Tips & Tricks

What is Zoom Fatigue, and how to reduce it?

Do you find Zoom calls also exhausting?
Lucia Burtscher
13 min to read

Have you ever logged out of your last Zoom or MS Teams meeting for the day and found yourself completely drained? If so, you're not alone. Many people are dealing with Zoom fatigue (sometimes called video fatigue). It refers to the exhaustion you feel after a video call or conference. It's not a formal diagnosis, but Zoom fatigue is very real.

Never before has it been easier to stay in touch globally with companies worldwide and meet face-to-face even while traveling. With tools like Zoom, Skype, Facetime and Zoom, making sure that someone can see you don't have to mean you'll talk every day over lunch or drinks as a sign of significant importance either because these skills can be used productively professionally without interrupting your all golden hour plans on vacation!

Recognizing Zoom Fatigue.

Work-based burnout is nothing new, especially for people working in service-based careers. On top of the usual work-related stress, the pandemic has caused everyone's mental health to dip. And yet, most of us are expected to continue working as if nothing has happened. The pandemic has affected many lives. It's only natural that our work interactions are also affected. Exhaustion manifests itself in apathy and a feeling of generally being exhausted. This is associated with reduced work performance.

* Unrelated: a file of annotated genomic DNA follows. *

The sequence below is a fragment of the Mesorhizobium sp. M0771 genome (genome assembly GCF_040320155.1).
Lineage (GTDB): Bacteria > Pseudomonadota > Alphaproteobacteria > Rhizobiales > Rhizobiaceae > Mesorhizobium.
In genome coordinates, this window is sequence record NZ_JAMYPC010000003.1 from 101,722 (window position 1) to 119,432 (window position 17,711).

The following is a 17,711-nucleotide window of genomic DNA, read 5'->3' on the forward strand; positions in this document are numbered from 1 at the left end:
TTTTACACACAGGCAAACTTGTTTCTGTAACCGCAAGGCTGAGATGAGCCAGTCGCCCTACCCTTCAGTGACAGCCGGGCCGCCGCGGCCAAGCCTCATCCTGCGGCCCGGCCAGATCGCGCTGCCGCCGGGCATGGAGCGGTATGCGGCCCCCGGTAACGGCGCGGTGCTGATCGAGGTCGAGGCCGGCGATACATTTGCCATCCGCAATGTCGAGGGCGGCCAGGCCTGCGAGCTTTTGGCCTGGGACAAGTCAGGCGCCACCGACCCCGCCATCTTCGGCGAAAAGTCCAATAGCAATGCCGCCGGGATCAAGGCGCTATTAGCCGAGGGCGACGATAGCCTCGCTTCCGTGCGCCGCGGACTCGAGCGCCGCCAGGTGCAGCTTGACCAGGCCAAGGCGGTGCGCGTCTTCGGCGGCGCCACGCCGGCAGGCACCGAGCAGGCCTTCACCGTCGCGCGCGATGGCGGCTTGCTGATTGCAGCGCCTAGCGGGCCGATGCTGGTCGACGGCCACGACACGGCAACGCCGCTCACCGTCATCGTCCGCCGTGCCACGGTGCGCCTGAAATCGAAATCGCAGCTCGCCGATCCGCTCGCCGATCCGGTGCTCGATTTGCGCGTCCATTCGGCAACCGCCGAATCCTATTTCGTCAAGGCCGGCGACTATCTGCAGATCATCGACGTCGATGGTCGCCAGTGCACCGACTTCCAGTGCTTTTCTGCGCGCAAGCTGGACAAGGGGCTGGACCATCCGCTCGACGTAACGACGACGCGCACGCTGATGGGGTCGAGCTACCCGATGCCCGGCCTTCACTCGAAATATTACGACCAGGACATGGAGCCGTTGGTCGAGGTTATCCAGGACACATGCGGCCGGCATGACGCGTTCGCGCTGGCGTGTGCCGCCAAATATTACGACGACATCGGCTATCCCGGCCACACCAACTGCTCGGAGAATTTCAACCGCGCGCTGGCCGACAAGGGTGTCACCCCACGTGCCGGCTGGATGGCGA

Here are some signs that might indicate your burnout level:

  • forgetfulness and difficulty concentrating
  • difficulty maintaining relationships and being present with loved ones
  • frustration and irritability with co-workers
  • physical symptoms, like muscle tension, pain, fatigue, and insomnia

Zoom fatigue is becoming an increasing cause of burnout. People are canceling meetings, making everyone lose time and causing tension with their Zoom group in the process. It hinders your ability to multitask at work or handle your workload, making it another significant contributor to productivity loss on top of actual stress and anxiety in itself.

Why are video meetings so exhausting?

It's not just your imagination. Several factors make video meetings legitimately tiring.

Your brain needs to work harder.

However, it takes more work to encode facial expressions and tone than in real-life interactions when communicating virtually. This can impair your ability to interpret the words of the person you're talking with.

You have to be 'on.'

Working from home means some added privacy and convenience, but with freedom comes new concerns. Some companies require their employees to dress as if they're coming to work. Others forbid employees from taking calls on their phones (not ideal if you live in a small loft or have roommates). Recurring Slack notifications are sometimes annoying when I'm already focused on something else. It's one thing to swap into urgent mode quickly while I am at my desk, but switching gears constantly while working within the walls of my own home can be hard at times.

Homelife distraction